Aramaic Bible in Plain English
1Yehuda, the Servant of Yeshua The Messiah and the brother of Yaqob, to the Gentiles called by God The Father, beloved ones, and kept by Yeshua The Messiah. 2Mercy, peace and love be multiplied to you.
3Beloved, when I gave all diligence to write to you about our common life, it was necessary for me to write to you, as I am to persuade you to compete for the faith, which was once delivered to The Holy Ones. 4For men have obtained entrance, who from the beginning were written with this guilty verdict: "Evil men who pervert the grace of our God into an abomination and deny him who is the only Lord God and Our Lord Yeshua The Messiah."
5I wish to remind you, as you all know, that God, when once he had brought the people out from Egypt, afterward destroyed those who did not believe. 6And those Angels who kept not their Principality, but abandoned their own way of life, he has kept to the great Day of Judgment in unseen chains under darkness, 7Just as Sadom and Amorah and their surrounding cities, in which, like these, they committed fornication and went after other flesh, are subject* to demonstrations of eternal fire while they are condemned to judgment.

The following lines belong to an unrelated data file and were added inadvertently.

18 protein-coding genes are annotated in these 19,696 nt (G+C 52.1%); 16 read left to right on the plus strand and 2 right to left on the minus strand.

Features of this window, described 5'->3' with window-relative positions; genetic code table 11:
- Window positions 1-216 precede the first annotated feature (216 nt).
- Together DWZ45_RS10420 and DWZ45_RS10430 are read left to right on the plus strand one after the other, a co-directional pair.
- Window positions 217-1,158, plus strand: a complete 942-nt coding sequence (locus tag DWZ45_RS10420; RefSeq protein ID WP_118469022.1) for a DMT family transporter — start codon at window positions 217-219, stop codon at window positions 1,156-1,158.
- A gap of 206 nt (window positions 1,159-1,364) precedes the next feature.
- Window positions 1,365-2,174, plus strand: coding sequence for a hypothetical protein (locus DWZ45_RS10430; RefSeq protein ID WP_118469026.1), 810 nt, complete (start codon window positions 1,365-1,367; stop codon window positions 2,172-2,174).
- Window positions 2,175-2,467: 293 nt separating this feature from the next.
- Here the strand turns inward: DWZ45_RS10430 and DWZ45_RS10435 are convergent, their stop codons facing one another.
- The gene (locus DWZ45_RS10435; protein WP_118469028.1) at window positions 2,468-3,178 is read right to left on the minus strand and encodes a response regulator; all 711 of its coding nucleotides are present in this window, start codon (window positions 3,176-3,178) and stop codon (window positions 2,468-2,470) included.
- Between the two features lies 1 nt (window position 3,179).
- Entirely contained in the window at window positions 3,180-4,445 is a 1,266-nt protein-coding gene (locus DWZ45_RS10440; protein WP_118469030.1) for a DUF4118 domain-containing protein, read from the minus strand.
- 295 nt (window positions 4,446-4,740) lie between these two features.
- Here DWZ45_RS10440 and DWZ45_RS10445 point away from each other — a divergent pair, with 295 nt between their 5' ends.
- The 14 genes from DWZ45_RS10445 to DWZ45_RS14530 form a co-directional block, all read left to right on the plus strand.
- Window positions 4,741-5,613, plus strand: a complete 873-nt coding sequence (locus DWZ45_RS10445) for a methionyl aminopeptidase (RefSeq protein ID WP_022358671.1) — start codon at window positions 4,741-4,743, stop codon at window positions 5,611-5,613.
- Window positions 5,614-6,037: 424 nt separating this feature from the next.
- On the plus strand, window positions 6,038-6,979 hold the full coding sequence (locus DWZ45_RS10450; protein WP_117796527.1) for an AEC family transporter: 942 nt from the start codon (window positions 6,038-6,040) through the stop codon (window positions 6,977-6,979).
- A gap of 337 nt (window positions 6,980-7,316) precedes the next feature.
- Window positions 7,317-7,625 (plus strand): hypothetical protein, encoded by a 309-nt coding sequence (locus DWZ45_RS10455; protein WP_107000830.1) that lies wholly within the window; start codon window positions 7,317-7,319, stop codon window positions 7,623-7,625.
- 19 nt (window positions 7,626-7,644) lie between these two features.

8In this likeness, these also lust in their dreams, who defile the flesh, reject Lordship and slander The Glory. 9But Michael the Archangel, who, when he was speaking with The Devil about the body of Moses, did not speak to bring a slanderous judgment against him, but he said, "THE LORD JEHOVAH will rebuke you." 10But these things which they do not know, they slander, and those things which they desire naturally, like dumb animals, in them they are corrupted. 11Woe to them who have gone in the way of Cain, and have run riot after the deception of Balaam for wages, and they have perished in the rebellion of Korah. 12These are those who are defiled in their feasts and run riot while feeding themselves without fear, clouds without rain that wander with the wind; trees, whose fruit has died, who are without fruit, which have died twice and they have pulled up from their roots, 13Strong surges of the sea that show their shame by their froth. These are wandering stars, for whom the gloom of darkness is reserved for eternity.